What’s so special about the Dolomites?
Rugged cliffs, vertical walls and a rolling green landscape that stretches as far as the eye can see – the UNESCO-protected Dolomites are one of the world’s most beautiful mountain ranges.
This region in northern Italy attracts visitors who wander its valleys and flower-filled meadows before stopping for lunch at age-old wooden mountain huts. However, there’s a lot more to the Dolomites than what’s on the surface. As well as its scenery, this former Austrian territory is home to the ancient, and relatively isolated, Ladin people. The communities, whose history is somewhat unknown, live near an area called South Tyrol – which borders Austria to the north and east, Switzerland to the west, and Italy to the south – creating a melting pot of culture, tradition and food.
Surrounded by all these different influences, the Ladin people have lived a unique lifestyle in the Dolomiti valleys. For one, they don’t speak Italian. Recognised as one of South Tyrol’s three official languages, Ladin is said to be the oldest language in the Alpine region, born 1,000 years before Italian. It’s a mix between Vulgar Latin, German and the ancient Rhaetic language, and today is spoken by around 30,000 people. This means you’ll find villages with three different names, catering to all the region’s languages.
On a stroll through the Gardena, Badia or Fassa valleys, you’ll probably come across shops selling intricate, hand-crafted wooden toys and religious figures. The local people began wood carving in the 17th century as a way of keeping themselves busy during the long winters, but it soon became one of their main sources of income. As production has depleted over the years, these beautifully designed figurines have become some of the most authentic souvenirs you can take home.
Traditionally, the Dolomites’ villagers have lived humble lifestyles, which is reflected in their simple, yet distinctive, cooking. Potato, polenta, mushroom and beans are typical of many dishes, as well as melt-in-the-mouth speck – a local prosciutto – and unique mountain cheeses. Spressa, for example, is a semi-hard cheese made from the milk of Rendena cows, a breed found on the mountains around Madonna di Campiglio.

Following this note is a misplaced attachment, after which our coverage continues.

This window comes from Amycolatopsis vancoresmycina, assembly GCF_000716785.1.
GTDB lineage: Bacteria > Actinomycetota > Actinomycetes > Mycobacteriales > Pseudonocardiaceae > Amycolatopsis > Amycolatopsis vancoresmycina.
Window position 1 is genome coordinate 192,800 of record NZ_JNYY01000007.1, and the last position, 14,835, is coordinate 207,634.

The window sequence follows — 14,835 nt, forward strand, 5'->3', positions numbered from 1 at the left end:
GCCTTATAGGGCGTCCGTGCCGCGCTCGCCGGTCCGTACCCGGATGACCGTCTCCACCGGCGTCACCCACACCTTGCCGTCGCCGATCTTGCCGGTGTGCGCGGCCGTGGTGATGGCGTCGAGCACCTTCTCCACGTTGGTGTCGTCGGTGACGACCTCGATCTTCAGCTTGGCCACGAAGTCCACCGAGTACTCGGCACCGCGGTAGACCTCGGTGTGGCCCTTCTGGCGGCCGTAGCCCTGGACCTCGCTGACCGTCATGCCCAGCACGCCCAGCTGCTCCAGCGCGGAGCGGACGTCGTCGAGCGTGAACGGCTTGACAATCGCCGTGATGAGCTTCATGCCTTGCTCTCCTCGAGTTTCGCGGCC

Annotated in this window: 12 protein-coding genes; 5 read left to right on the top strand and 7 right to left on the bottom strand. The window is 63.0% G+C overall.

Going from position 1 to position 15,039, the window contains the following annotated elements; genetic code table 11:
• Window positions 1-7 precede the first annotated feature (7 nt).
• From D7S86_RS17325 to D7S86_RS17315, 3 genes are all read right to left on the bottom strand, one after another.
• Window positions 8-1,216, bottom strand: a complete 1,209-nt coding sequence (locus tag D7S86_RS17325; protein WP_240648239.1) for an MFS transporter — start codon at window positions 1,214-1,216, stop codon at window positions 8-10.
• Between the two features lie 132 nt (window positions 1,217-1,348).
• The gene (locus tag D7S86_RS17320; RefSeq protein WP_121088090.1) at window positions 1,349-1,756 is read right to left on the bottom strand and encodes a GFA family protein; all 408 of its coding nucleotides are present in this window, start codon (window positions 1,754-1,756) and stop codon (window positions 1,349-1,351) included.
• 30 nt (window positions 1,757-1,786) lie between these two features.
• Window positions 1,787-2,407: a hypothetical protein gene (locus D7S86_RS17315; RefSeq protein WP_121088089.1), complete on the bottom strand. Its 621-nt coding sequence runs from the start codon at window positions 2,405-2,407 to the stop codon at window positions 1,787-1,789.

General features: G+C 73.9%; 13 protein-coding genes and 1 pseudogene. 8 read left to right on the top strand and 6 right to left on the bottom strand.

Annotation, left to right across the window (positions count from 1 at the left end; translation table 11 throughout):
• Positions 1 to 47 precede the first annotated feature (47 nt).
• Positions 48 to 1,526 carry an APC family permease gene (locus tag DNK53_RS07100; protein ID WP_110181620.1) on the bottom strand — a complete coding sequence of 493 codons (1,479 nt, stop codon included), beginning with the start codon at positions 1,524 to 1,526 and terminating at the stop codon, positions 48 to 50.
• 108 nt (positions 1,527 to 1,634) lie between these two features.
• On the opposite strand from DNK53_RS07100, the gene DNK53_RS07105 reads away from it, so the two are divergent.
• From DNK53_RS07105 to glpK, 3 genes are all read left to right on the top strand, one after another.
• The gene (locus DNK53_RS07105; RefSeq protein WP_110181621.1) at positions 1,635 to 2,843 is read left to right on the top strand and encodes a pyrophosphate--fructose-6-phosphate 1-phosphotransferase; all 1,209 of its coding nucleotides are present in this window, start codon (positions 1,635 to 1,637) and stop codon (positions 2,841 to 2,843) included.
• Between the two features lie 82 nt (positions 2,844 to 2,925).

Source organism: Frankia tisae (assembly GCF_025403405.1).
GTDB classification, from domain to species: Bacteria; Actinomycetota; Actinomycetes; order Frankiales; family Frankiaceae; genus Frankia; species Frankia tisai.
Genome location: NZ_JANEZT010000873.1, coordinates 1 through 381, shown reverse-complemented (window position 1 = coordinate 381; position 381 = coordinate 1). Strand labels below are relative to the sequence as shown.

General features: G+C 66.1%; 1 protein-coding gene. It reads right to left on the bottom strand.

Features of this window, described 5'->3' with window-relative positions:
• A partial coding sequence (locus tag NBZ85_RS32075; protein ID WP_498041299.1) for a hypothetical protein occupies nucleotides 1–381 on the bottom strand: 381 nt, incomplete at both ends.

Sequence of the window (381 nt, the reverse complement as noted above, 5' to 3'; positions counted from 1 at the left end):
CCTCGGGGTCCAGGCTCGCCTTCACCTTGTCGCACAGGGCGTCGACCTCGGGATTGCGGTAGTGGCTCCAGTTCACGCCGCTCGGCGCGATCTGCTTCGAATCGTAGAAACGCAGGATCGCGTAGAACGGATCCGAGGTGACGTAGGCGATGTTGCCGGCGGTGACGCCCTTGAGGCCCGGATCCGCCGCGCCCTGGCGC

Lots of the mountain and valley restaurants serve up authentic meals, and yes, you’ll find pasta, though not as you know it. These first-course dishes include the popular casunziei – ravioli stuffed with pumpkin or spinach – and strangolapreti. The latter literally means ‘priest stranglers’ and consists of cheese and spinach-flavoured potato and flour gnocchi. Austrian influences aren’t unheard of either, as canederli – the Italian version of bread dumplings – made from stale bread and mixed with cheese and ham, can be found on menus in Val di Fassa.
The Ladin costume is said to be one of the finest, most jewelled clothing in the Alps. Who wears what depends on marriage status, with betrothed women wearing black hats and yellow lace shoulder cloths, while single women wear green hats and red shoulder cloths. The most important item is ‘la centa’ – an iron belt which, on the left-hand side, holds an iron lamb to symbolise a woman’s beauty, and on the back, small iron bowls that represent each of her children.
The costume is still worn on Sundays and for ceremonial occasions like religious feast days, parades and weddings.
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